• 08.27.15

    Rethinking teacher preparation

    In the United States, teaching isn't treated as a profession that requires extensive training like law or medicine. Teaching is seen as something you can figure out on your own, if you have a natural gift for it. But looking for gifted people won't work to fill the nation's classrooms with teachers who know what they're doing.
  • 08.27.15

    A different approach to teacher learning: Lesson study

    In the United States, we tend to think that improving education is about improving teachers - recruiting better ones, firing bad ones. But the Japanese think about improving teaching. It's a very different idea.
  • 08.27.15

    Thinking about math from someone else’s perspective

    "What you do when you’re teaching is you think about other people’s thinking. You don’t think about your own thinking; you think what other people think. That’s really hard." -Deborah Ball

Back to The Data

Trips sponsored by

University of California at Berkeley


Total cost of 12 trips: $18,111.15


Traveler: Carline Jelsma (from the office of Bud Shuster)
Destination: UNIV OF CALIFORNIA, BESKELEY, CA
Purpose: TO SPEAK AT A CONFERENCE
Date: Jan 13, 2000 (2 days)
Expense: $1,386.00
source

Traveler: David Bonior (from the office of David Bonior)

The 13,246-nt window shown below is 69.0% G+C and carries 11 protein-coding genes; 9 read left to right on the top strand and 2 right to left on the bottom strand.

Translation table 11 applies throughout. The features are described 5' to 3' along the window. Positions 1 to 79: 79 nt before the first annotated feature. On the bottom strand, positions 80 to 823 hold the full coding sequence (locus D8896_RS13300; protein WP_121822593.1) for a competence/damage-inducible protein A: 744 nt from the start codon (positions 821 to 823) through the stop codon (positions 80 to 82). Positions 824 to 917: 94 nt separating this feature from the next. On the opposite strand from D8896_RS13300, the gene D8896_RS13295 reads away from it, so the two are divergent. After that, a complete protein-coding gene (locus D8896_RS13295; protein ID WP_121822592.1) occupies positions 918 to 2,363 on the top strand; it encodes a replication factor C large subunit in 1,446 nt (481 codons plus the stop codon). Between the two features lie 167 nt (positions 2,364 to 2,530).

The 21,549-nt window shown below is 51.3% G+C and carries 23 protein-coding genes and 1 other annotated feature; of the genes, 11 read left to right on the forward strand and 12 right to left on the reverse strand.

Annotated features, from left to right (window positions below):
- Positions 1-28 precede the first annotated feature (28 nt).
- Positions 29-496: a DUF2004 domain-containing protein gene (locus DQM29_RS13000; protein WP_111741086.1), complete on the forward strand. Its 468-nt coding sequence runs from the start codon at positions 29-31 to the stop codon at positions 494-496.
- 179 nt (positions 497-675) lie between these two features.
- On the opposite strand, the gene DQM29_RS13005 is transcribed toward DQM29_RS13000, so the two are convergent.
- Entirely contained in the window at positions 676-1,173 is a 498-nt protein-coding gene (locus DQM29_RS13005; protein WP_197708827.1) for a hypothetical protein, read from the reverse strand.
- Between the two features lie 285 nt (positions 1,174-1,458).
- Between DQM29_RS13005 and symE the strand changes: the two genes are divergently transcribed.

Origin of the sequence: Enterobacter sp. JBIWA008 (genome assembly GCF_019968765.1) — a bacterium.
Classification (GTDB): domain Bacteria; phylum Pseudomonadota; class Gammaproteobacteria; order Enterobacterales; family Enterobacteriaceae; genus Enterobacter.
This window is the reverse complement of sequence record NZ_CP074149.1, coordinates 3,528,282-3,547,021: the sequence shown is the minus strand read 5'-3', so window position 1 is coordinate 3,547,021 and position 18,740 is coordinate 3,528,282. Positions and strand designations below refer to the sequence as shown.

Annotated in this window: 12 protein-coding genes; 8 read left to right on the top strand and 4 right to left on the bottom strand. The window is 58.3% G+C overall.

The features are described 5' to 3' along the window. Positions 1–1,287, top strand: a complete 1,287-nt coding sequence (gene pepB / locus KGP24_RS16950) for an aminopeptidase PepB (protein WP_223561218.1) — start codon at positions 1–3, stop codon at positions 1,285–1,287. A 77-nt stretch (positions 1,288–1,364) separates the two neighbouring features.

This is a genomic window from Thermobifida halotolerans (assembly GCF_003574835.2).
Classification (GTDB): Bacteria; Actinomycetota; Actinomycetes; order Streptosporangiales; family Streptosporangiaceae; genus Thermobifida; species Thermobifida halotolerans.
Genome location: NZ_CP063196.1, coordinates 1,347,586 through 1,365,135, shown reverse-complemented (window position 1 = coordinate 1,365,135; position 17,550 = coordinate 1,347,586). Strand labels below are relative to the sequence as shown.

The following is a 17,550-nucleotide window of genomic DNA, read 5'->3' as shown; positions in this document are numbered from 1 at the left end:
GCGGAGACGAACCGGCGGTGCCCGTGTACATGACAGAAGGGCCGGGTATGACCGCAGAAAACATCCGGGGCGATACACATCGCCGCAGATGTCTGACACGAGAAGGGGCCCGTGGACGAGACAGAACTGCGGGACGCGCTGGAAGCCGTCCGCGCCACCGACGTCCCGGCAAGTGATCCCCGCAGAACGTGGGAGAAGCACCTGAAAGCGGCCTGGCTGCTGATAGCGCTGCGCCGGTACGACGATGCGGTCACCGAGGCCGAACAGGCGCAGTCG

Destination: MIAMI, FLORIDA - SAN FRANCISCO, CA - DETROIT, MICHIGAN
Purpose: SPEAKING ENGAGEMENT
Date: Feb 24, 2000 (4 days)
Expense: $1,725.92
source

Traveler: Earl Blumenauer (from the office of Earl Blumenauer)
Destination: BERKLEY, CA
Purpose: PARTICIPATE IN THEIR URBANISM CONFERENCE
Date: Feb 24, 2000 (1 day)
Expense: $787.75
source

Traveler: Paul David Wellstone (from the office of Paul David Wellstone)
Destination: SAN FRANCISCO, CA
Purpose: SPEAKING ENGAGEMENT
Date: Apr 16, 2001 (1 day)
Expense: $2,787.00
source

Traveler: Bob Filner (from the office of Bob Filner)
Destination: SAN FRANCISCO, CA
Purpose: US-MEXICO FUTURES FORUM
Date: Sep 19, 2003 (2 days)
Expense: $1,507.00
source

Traveler: Sherrod Brown (from the office of Sherrod Brown)
Destination: SAN FRANCISCO
Purpose: PARTICIPATE IN FORUM ON US-MEXICO
Date: Sep 19, 2003 (2 days)
Expense: $1,594.00
source

Traveler: Maxine Waters (from the office of Maxine Waters)
Destination: BERKELEY
Purpose: KEYNOTE SPEAKER AT A PUBLIC FORUM ON HAITI, ATTENDED BY FACULTY, STUDETS AND COMMUNITY MEMBERS
Date: Apr 15, 2004
Expense: $378.00
source

Traveler: Sherrod Brown (from the office of Sherrod Brown)
Destination: MORELIA, MEXICO
Purpose: 3RD ANNUAL MEXICO FUTURES FORUM
Date: Feb 25, 2005 (2 days)
Expense: $2,414.36
source

Traveler: Gene Green (from the office of Gene Green)
Destination: MORELIA, MEXICO
Purpose: TO PARTICIPATE IN THE U.S.-MEXICO FUTURES FORUM
Date: Feb 25, 2005 (3 days)
Expense: $904.34
source

Traveler: Chris Cannon (from the office of Chris Cannon)